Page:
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I am currently writing my Master's thesis in which I aim at two things: 1) I try to find out if there are efficiency differences between public, private and non-profit hospitals 2) If efficiency increased or deceresead after the introduction of a new payment system.

My dataset contains roughly 1500 hospitals for each of the 13 years. The panel is unbalanced. I estimated the efficiency scores using Data Envelopment analysis. Now I would like to do a regression with the efficiency score as the dependent and some external factors (including ownership form but also patient age, case severity, region etc.) as the independent variables.

I am a bit confused about which regression to use, as I am unsure about how to interpret the results of FE regression. Some of the hospitals changed ownership during the period that the data covered, but I am not interested in change of efficiency after the hospitals became public or private (or whatever) but I am, at first, generally interested in finding out about basic efficiency differences. That is why I am leaning towards random effects regression rather than fixed effects (I will use the cluster robust option in STATA). In order to answer the second question, I created dummy variables for the time periods representing the old and the new payment system. Again, I am not sure which type of regression would be the adequate one. I performed the robust Hausman test which spoke for fixed effects regression, however, I am not sure if fixed effects will lead to the answer that I am looking for.

I would very much appreciate some insights on this (sorry if this is a bit confusing, I can elaborate on my intentions, if necessary)! Thank you very much!

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Choosing between RE and FE depends on your assumtions about the error term. FE tries to remove constant unobserved homogeneity, where as RE assume not unobserved factors and instead corrects for serial correlation.

Use RE only if you think that $cov(x_{itj},a_{i})=0$. Typically FE is a much more convincing, and the leading case for using RE is if a important variable is time constant - but then correlated random effects can be employed. If you willing to assume a very strict set of assumption, then you could use the hausman test to help you decide.

For an introduction to correlated random effects see this - *.pdf, from the master himself (Wooldridge).

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  • $\begingroup$ Thank you very much for both of your answers (@hsl)!! I might not have been clear what my exact problem is. My first research question aims at a cross-sectional analysis. Ownership type usually is a time-invariant variable (I have only a few observations that changed ownership) and that is why it is included into the FE model in the first place. My supervisor told me I should let the Hausmann Test decide and that's what got me confused because ownership is for most observations time invariant. It might be that I am overthinking this (I am at the point where I can't see the wood for the trees). $\endgroup$ – Maddie Jul 11 '15 at 14:54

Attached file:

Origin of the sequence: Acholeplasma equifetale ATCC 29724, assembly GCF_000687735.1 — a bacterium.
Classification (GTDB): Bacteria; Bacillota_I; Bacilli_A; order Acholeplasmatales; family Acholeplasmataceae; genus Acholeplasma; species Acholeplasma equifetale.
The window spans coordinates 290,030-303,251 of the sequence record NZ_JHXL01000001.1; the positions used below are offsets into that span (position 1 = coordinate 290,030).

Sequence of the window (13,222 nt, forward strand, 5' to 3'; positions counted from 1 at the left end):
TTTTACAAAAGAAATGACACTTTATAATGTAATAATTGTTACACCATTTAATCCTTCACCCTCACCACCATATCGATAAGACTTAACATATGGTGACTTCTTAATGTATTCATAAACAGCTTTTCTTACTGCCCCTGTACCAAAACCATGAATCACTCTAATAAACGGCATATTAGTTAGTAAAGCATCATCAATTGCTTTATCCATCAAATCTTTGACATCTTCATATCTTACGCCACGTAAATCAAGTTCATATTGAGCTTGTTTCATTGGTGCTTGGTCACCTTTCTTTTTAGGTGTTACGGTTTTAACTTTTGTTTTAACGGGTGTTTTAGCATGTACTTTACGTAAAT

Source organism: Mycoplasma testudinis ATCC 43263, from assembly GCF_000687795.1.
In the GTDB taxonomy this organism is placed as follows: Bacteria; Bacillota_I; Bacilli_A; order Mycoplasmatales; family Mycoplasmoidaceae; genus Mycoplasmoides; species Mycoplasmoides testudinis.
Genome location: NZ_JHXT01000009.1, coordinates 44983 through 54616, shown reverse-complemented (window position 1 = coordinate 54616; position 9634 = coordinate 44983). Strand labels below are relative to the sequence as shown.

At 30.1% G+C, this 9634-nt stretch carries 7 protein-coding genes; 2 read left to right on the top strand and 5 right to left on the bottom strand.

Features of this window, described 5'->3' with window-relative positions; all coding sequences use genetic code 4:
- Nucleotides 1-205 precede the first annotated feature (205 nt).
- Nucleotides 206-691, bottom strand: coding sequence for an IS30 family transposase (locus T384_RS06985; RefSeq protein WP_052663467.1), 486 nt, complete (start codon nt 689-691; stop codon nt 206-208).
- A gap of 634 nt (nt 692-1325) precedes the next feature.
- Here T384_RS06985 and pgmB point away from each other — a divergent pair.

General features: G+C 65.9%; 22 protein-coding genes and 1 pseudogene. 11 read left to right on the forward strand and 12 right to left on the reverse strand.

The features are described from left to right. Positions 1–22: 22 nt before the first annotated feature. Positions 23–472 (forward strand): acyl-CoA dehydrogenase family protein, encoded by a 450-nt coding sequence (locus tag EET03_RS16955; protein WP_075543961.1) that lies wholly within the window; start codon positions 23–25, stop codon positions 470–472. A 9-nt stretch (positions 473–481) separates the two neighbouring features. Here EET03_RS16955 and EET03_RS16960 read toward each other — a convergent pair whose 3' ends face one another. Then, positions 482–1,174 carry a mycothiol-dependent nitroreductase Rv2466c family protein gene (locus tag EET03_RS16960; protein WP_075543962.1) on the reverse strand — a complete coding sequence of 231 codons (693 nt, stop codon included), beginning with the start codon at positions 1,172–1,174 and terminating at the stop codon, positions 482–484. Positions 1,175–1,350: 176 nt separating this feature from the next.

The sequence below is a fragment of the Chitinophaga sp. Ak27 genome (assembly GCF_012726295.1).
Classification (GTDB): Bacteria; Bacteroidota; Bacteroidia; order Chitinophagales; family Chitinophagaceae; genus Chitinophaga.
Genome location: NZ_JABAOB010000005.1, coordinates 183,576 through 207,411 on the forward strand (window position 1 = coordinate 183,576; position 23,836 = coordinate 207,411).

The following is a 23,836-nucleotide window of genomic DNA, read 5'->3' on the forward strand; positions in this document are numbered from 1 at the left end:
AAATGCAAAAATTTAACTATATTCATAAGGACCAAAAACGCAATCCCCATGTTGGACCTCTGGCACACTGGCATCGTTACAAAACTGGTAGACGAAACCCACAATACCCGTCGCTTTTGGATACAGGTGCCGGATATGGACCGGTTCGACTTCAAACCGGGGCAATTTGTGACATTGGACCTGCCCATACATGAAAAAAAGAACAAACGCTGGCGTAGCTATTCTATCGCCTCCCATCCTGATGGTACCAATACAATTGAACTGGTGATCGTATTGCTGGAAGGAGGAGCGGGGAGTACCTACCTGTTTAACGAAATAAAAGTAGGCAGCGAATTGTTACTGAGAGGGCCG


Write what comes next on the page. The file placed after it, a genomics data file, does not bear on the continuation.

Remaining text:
• $\begingroup$ Technically you can include the variable, even if changes very few times. So I suggest you try that, and see what happens. Perhaps try correlated random effects (CRE), which is basically FE but where you can also include time constant factors. To estimate a CRE model, include time averages for each variable $x_{it}$, and estimate the model by random effects - simple. Since your supervisor suggested the hausman test - use it! But remember that the test is only valid under the full set of assumptions including no serial correlation and heteroskedasticity. $\endgroup$ – Repmat Jul 11 '15 at 15:32
  • $\begingroup$ Thank you very much! I will definitiely look find more about CRE! $\endgroup$ – Maddie Jul 11 '15 at 15:49
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Whether you use a fixed or random effects model depends mainly on whether a random effects model is necessary (i.e., does varying the slope significantly improve the fit of the model). So usually, you will fit a random-intercept-only model and compare it with a fixed-intercept-only model. Then compare the two models to see if the random-intercept model is better (compare AIC, BIC, and -2 log likelihood). This is how I usually do it. You'll also need theoretical reasons to justify a random-effects model. Hope this helps.

I think using fixed or random effects model won't really influence how you interpret your results. The main difference is that the standard errors (and the degrees of freedom) will be different for the two models.

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